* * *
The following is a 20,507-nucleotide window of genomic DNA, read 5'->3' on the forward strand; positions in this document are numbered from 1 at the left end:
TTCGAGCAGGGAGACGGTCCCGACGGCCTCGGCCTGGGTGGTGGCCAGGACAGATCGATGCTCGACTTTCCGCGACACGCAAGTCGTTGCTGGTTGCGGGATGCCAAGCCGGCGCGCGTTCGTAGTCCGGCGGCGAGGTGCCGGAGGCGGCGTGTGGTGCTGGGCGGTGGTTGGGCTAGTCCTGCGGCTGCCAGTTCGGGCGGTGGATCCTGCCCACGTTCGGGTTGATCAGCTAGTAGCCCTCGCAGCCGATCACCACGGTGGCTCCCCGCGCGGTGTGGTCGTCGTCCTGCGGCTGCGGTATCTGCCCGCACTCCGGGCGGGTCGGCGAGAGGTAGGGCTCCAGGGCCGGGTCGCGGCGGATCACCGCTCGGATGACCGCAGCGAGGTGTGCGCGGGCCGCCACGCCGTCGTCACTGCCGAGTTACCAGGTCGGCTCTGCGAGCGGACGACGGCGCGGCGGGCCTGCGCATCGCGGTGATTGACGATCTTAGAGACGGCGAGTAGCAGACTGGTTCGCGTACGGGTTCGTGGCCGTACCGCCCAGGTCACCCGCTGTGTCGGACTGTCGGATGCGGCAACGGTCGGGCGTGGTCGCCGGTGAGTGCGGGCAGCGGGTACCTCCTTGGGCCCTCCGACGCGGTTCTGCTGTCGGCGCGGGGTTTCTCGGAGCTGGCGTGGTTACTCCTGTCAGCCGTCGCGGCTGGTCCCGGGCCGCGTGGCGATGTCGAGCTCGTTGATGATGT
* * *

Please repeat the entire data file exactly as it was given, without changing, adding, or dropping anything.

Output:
The following is a 20,507-nucleotide window of genomic DNA, read 5'->3' on the forward strand; positions in this document are numbered from 1 at the left end:
TTCGAGCAGGGAGACGGTCCCGACGGCCTCGGCCTGGGTGGTGGCCAGGACAGATCGATGCTCGACTTTCCGCGACACGCAAGTCGTTGCTGGTTGCGGGATGCCAAGCCGGCGCGCGTTCGTAGTCCGGCGGCGAGGTGCCGGAGGCGGCGTGTGGTGCTGGGCGGTGGTTGGGCTAGTCCTGCGGCTGCCAGTTCGGGCGGTGGATCCTGCCCACGTTCGGGTTGATCAGCTAGTAGCCCTCGCAGCCGATCACCACGGTGGCTCCCCGCGCGGTGTGGTCGTCGTCCTGCGGCTGCGGTATCTGCCCGCACTCCGGGCGGGTCGGCGAGAGGTAGGGCTCCAGGGCCGGGTCGCGGCGGATCACCGCTCGGATGACCGCAGCGAGGTGTGCGCGGGCCGCCACGCCGTCGTCACTGCCGAGTTACCAGGTCGGCTCTGCGAGCGGACGACGGCGCGGCGGGCCTGCGCATCGCGGTGATTGACGATCTTAGAGACGGCGAGTAGCAGACTGGTTCGCGTACGGGTTCGTGGCCGTACCGCCCAGGTCACCCGCTGTGTCGGACTGTCGGATGCGGCAACGGTCGGGCGTGGTCGCCGGTGAGTGCGGGCAGCGGGTACCTCCTTGGGCCCTCCGACGCGGTTCTGCTGTCGGCGCGGGGTTTCTCGGAGCTGGCGTGGTTACTCCTGTCAGCCGTCGCGGCTGGTCCCGGGCCGCGTGGCGATGTCGAGCTCGTTGATGATGT